Given the above numbers, the pension plans which are the most under-funded could see a shortfall of between $500 billion and $750 billion. Of course, the rest of the plans will have to make up their losses as well. The latest data I could find suggest that there is about $1.5 trillion in defined benefit corporate plans (looking at a graph and not numbers). The PBGC problem funds have about $800 billion, so there is another $700 billion or so. The actual number is irrelevant for the sake of the argument (and it is getting toward my deadline).
All total, corporate pension plans may have to make up an almost $ 1.2 trillion shortfall if the market gives only the 5% which history suggest it will at current valuations and earnings levels. That number comes from the current $400 billion dollar shortfall and a 4% earnings shortfall on the portfolios. It could be a few hundred billion here or there, as no one knows exactly what the future will bring. But whatever the number, it is huge. It is especially huge when you think of it in terms of the potential profits of the companies which offer defined benefit plans.
Someone is going to have to make up that difference. Most of it will be through reduced corporate profits. This of course makes it harder for the stocks to grow in valuations, which makes the problem of the projected market growth even more problematical.
United We Stand Means Tax-payers Will Pay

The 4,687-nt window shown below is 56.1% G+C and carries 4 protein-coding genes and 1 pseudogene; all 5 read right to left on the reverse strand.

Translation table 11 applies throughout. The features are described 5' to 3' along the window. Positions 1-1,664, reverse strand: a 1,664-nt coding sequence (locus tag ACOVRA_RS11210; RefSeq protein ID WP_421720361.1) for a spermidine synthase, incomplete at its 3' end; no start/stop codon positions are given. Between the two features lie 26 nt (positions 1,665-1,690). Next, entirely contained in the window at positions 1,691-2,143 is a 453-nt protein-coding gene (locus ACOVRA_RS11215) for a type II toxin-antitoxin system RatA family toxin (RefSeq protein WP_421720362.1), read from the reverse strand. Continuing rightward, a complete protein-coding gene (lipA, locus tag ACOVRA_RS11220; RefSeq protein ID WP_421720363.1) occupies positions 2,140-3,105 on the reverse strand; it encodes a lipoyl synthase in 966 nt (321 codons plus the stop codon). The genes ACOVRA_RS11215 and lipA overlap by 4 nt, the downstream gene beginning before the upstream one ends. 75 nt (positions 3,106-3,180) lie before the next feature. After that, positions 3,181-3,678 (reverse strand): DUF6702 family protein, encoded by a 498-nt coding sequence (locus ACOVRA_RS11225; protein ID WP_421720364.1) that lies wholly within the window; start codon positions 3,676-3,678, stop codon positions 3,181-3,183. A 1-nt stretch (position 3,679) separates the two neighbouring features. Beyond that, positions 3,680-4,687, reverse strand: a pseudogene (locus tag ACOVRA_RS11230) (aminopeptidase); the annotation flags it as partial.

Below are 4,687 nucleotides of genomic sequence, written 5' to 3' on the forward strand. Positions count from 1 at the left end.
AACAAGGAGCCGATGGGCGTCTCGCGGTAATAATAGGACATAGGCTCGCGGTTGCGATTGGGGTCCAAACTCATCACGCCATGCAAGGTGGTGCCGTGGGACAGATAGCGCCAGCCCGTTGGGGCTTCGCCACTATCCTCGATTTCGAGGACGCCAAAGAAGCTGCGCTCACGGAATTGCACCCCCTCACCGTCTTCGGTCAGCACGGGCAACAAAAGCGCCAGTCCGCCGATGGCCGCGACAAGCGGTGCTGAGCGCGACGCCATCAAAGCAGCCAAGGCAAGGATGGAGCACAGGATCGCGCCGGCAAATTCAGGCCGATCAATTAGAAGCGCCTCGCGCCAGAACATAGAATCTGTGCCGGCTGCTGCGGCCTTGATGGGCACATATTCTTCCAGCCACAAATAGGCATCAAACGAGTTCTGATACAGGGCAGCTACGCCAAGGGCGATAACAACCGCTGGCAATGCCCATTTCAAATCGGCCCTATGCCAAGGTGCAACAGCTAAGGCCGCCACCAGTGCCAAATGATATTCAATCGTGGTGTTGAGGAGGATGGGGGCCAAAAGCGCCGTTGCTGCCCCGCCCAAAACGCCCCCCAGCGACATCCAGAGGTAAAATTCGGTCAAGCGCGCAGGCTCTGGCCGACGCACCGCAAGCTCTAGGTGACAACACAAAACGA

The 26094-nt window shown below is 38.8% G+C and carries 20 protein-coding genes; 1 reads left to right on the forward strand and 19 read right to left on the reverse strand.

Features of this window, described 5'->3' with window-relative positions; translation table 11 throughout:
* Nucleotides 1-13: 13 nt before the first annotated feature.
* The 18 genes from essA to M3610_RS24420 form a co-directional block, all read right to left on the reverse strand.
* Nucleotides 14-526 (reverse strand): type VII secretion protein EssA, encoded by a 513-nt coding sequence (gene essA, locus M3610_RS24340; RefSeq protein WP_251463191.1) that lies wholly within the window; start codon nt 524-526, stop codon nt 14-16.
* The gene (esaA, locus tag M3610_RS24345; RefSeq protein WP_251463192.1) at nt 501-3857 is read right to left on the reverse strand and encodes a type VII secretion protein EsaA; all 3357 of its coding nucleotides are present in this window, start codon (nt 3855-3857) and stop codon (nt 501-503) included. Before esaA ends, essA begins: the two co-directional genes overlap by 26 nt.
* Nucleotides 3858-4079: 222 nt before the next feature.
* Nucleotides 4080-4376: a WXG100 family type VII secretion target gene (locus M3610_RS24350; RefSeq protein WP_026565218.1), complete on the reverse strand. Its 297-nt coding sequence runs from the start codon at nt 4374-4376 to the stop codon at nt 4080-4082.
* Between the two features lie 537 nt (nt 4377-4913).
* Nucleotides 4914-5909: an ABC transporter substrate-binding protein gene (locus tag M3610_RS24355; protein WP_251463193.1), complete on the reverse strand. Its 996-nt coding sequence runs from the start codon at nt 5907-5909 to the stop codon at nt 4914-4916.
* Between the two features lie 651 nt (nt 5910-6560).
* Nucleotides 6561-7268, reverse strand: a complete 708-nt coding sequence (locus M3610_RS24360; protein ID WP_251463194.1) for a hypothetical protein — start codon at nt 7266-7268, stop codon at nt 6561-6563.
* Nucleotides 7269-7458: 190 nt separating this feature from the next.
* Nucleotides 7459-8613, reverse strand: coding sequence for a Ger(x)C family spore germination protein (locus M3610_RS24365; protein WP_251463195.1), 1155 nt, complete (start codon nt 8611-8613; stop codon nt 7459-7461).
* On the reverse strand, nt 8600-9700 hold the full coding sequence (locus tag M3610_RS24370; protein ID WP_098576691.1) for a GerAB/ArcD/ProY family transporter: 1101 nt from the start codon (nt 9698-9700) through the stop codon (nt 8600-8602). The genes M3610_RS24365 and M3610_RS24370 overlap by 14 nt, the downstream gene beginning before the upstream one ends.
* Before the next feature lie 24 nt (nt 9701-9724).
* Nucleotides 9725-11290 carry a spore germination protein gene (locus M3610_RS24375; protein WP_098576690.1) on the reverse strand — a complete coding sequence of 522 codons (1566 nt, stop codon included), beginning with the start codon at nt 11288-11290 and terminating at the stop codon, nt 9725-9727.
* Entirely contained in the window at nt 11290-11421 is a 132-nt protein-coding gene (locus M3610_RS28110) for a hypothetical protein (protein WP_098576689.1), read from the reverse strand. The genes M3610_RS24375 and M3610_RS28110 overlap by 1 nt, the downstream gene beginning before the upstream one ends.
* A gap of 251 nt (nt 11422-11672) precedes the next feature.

And some of it will be through you and me as we pay taxes to fund the PBGC. We just bought $10 billion of United Airlines pension debt. But United was allowed to survive. Now they can compete without that debt burden against the rest of the old-line carriers who have not yet gone into chapter 11 so they can shed their pension burdens. And you know they are all thinking about it.
The tax-payer in me says let United die so we can see the rest of the airlines possibly survive. With less capacity, the airlines will be able to raise prices and maybe even make a profit. Require them to fully fund their pensions so you and I don't have to pay for their pensions.
The free market economist in me says let them die so better run companies can take their place. The government should not be in the business of meddling with the markets. Why should tax-payers pick up the tab and then the shareholders and especially the bond-holders get their money? They knew the risks. Let the market sort out the winners and the losers.
Of course, the consumer and frequent flyer in me says let them live so my travel costs will stay low. And the kinder, gentler soul in me says let them live so all the employees will have jobs. And the conflicted tax-payer worries about the unemployment benefits and costs. Ah, the internal conflicts of the modern world. There is no free lunch. Someone's ox will be gored, no matter what the decision.
Given the reality of future market returns which project to be below trend, it seems that underfunding problems are only going to become worse. And without new rules protecting tax-payers, it seems likely that we tax-payers are going to pick up several hundred billion or far more in PBGC debt. And the bet is that we will not see new rules until the horse is already out of the barn. Business (and political donors) will scream if faster make-up payments are required of pension funds which are in the hole. Employees (and local voters) will scream about the loss of their jobs. The easy thing for politicians to do is hold committee meetings and actually do nothing. There is no easy solution, so Congress will do nothing.